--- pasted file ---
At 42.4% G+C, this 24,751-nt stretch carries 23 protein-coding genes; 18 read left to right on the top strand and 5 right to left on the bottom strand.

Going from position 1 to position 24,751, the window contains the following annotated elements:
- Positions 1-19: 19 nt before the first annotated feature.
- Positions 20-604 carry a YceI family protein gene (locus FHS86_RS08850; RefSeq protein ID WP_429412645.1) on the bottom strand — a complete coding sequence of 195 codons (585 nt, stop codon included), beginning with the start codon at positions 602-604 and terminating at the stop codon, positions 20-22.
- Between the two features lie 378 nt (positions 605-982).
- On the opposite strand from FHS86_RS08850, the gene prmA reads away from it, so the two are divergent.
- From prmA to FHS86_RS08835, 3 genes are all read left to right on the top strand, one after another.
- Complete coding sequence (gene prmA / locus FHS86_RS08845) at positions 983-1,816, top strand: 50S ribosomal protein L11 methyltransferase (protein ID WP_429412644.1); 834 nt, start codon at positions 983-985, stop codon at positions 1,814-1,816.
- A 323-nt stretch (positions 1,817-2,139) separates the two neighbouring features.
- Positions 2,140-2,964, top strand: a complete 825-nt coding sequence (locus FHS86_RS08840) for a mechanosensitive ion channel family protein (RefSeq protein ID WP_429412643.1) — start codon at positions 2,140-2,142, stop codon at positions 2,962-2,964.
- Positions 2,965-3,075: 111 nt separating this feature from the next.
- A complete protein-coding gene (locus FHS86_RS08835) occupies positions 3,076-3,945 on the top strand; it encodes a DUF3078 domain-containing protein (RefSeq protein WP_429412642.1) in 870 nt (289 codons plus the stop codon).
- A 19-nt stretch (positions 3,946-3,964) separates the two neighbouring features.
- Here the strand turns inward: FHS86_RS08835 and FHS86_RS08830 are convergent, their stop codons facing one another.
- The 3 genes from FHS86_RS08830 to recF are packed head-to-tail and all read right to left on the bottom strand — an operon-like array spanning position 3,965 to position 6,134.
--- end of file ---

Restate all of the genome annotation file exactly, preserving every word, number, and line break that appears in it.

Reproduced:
At 42.4% G+C, this 24,751-nt stretch carries 23 protein-coding genes; 18 read left to right on the top strand and 5 right to left on the bottom strand.

Going from position 1 to position 24,751, the window contains the following annotated elements:
- Positions 1-19: 19 nt before the first annotated feature.
- Positions 20-604 carry a YceI family protein gene (locus FHS86_RS08850; RefSeq protein ID WP_429412645.1) on the bottom strand — a complete coding sequence of 195 codons (585 nt, stop codon included), beginning with the start codon at positions 602-604 and terminating at the stop codon, positions 20-22.
- Between the two features lie 378 nt (positions 605-982).
- On the opposite strand from FHS86_RS08850, the gene prmA reads away from it, so the two are divergent.
- From prmA to FHS86_RS08835, 3 genes are all read left to right on the top strand, one after another.
- Complete coding sequence (gene prmA / locus FHS86_RS08845) at positions 983-1,816, top strand: 50S ribosomal protein L11 methyltransferase (protein ID WP_429412644.1); 834 nt, start codon at positions 983-985, stop codon at positions 1,814-1,816.
- A 323-nt stretch (positions 1,817-2,139) separates the two neighbouring features.
- Positions 2,140-2,964, top strand: a complete 825-nt coding sequence (locus FHS86_RS08840) for a mechanosensitive ion channel family protein (RefSeq protein ID WP_429412643.1) — start codon at positions 2,140-2,142, stop codon at positions 2,962-2,964.
- Positions 2,965-3,075: 111 nt separating this feature from the next.
- A complete protein-coding gene (locus FHS86_RS08835) occupies positions 3,076-3,945 on the top strand; it encodes a DUF3078 domain-containing protein (RefSeq protein WP_429412642.1) in 870 nt (289 codons plus the stop codon).
- A 19-nt stretch (positions 3,946-3,964) separates the two neighbouring features.
- Here the strand turns inward: FHS86_RS08835 and FHS86_RS08830 are convergent, their stop codons facing one another.
- The 3 genes from FHS86_RS08830 to recF are packed head-to-tail and all read right to left on the bottom strand — an operon-like array spanning position 3,965 to position 6,134.